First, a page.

Volvo Cork Week continues tomorrow, Thursday 19th July, with three short sharp races scheduled for most of the IRC Classes, as well as the start of the One Design Southern Championships for the 1720 Class and the International Dragons.
Photo Gallery from today's in–harbour race by Bob Bateman below:
Full results here
100 teams were competing inshore for the second day of Volvo Cork Week today.
A long coastal race, in good breeze along the south coast, produced fantastic racing for classes IRC one, two and three.
Scroll down for Tim Wright photo gallery below
In IRC One, in the largest 'big boat' fleet of the season, Scottish and Northern Irish boats hold the top two positions in the nine boat fleet after two races sailed. Jonathan Anderson's J/122 El Gran Senor (Clyde Cruising Club) was today's winner and now leads overall. “I have been coming here for year's because it is always a good regatta,” commented Jonathan. “We were competing with the same team in Bangor a few weeks ago [where they were winners of IRC One – Ed], and we have a great crew. We have managed to beat Conor Phelan's Jump Juice in two races, which is a rarity, and there are plenty of well-sailed boats in the class.”
Second is race one winner, Jay Colville's Forty Licks with Greystones Sailing Club's Eleuthera skippered by Frank Whelan moving up to third overall.
In IRC Two, Ronan Harris' J/109 Jigamaree (Royal Irish YC) corrected out to win by under a minute from yesterday's winner, Dunlop & Cox's J/109 Mojito (Pwllheli SC). “I am a Cork Week virgin.” admitted Ronan Harris. “I have a home in Baltimore and love to come and sail in West Cork. We are having a cracking battle with Mojito. We chose to duck them near the end of today's race, and it worked out for us, plus the crew did a good job getting us through the light airs patch near the finish.”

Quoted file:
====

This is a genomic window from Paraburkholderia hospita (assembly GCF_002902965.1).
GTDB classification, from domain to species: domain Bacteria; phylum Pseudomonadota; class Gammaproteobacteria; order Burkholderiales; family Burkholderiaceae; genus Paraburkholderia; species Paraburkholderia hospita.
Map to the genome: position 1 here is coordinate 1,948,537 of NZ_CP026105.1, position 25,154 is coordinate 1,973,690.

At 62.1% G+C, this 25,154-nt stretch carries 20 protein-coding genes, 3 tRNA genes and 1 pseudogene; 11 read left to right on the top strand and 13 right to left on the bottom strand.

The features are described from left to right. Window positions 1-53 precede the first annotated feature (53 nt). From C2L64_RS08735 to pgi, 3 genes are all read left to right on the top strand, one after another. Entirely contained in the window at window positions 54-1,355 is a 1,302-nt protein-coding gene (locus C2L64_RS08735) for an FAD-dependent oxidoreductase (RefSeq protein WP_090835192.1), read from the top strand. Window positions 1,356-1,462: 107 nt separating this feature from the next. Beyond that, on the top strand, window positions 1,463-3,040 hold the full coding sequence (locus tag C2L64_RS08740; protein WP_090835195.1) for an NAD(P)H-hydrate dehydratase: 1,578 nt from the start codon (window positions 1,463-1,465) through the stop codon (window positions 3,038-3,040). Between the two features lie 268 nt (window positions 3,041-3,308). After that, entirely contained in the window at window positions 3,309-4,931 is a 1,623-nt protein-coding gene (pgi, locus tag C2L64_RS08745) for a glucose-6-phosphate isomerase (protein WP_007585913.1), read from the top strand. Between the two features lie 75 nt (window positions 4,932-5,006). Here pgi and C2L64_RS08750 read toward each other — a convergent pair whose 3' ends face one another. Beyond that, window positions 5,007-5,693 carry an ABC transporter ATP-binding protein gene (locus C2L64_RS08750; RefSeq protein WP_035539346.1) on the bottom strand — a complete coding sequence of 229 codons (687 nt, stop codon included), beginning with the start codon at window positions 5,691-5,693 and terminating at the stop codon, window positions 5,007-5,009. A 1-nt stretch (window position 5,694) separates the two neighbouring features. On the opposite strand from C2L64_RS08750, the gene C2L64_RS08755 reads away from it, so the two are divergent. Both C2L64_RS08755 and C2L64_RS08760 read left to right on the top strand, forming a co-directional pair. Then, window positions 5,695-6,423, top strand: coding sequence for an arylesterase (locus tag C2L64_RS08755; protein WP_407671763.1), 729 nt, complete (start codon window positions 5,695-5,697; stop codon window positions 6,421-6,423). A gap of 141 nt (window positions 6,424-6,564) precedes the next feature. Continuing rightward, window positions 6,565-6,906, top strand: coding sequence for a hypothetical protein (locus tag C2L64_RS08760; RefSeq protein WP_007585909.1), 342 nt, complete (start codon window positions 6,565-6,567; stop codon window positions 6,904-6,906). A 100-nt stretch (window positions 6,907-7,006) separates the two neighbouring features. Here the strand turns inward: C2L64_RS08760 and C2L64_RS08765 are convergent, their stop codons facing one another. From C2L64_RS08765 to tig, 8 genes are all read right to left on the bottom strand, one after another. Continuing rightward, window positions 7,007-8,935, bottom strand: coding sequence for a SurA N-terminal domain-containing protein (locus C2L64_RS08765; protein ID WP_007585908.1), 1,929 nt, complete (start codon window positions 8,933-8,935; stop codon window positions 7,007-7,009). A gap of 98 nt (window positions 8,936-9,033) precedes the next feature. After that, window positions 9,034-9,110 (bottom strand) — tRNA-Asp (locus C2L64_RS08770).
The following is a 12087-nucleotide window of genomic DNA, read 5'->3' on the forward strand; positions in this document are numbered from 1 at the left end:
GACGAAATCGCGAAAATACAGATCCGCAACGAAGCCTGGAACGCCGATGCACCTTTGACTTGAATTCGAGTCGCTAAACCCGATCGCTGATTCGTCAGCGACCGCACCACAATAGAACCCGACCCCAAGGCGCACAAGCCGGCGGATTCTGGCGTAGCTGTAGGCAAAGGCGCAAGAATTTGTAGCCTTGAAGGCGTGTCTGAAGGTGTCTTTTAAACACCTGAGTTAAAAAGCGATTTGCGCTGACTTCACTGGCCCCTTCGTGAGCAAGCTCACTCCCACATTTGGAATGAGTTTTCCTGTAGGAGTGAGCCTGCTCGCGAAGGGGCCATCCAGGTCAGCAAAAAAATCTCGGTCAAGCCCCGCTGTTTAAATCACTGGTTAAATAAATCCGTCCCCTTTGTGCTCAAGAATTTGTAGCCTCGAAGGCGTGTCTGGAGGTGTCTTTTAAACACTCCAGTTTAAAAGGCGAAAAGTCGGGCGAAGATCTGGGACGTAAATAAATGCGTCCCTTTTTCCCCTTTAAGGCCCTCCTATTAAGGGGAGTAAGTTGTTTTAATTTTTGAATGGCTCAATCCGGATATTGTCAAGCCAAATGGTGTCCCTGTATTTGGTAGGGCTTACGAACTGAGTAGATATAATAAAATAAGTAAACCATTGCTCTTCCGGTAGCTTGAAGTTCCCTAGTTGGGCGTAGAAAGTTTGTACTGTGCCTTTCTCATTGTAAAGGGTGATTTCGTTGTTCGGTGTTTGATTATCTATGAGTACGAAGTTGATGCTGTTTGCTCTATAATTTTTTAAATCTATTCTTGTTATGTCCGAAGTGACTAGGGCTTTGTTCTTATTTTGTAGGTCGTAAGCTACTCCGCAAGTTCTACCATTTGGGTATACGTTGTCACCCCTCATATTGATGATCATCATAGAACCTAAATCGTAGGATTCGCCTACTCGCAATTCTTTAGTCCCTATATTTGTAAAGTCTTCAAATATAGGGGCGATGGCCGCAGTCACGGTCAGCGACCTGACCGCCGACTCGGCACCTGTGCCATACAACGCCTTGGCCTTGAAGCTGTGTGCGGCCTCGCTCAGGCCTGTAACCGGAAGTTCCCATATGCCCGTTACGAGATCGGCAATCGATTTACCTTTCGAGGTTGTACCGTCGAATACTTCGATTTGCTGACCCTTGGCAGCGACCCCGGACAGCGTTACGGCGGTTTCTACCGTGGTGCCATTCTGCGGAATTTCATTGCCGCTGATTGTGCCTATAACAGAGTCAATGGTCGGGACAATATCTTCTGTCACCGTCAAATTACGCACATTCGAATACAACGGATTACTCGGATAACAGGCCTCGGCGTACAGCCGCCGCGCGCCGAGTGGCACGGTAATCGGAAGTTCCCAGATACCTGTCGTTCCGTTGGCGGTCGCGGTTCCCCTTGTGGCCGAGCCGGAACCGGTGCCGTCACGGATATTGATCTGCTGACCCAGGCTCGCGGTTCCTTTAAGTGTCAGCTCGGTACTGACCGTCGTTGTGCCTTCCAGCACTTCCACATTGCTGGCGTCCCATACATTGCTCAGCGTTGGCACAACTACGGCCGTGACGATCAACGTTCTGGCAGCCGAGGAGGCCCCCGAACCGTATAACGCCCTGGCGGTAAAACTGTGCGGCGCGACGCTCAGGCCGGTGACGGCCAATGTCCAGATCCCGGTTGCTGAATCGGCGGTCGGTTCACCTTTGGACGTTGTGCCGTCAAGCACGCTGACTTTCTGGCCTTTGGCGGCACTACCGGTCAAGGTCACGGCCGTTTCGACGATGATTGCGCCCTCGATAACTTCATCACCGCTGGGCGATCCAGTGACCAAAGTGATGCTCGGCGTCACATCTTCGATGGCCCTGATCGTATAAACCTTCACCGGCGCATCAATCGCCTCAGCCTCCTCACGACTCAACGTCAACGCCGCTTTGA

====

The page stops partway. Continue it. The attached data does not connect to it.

In IRC Three, Ronan & John Downing's Half Tonner Miss Whiplash (Royal Cork YC) won Race 2, crossing the finish line just four seconds ahead of Wright, Cronnelly & DeNeve's Corby 27 Kodachi (Howth YC). “The team did a good job today, especially on the beat where we can suffer against some of the boats in our class.” commented Ronan Downing. “I would say that the wind was up for most of the race, but there was one light patch where we positioned the boat well to get through.” Volvo Cork Week Chairman Kieran O'Connell is one of the crew on Miss Whiplash, Kieran was excused from boat wash down today, only on account of providing a case of Heineken for the team!
Congratulations to all of today's class winners including: Rory Fekkes's Quarter Tonner Fn'Gr8 (Carrickfergus SC), Denis Hewitt and Fintan Cairns on the Mills 36 Raptor (Royal Irish YC), Broadhead, Collins & Stuart's Sigma 38 Persistance (Royal Irish YC), Donal & O'Mahony's Loch Greine (Royal Cork YC), and Patrick Doherty's Tailte (NSYS & RCYC).
Volvo Cork Week continues tomorrow, Wednesday 18th July, with the scenic and tactically challenging Cork Harbour Race, and the start of the One Design Southern Championships for the 1720 Class and the International Dragons.
Full results are here.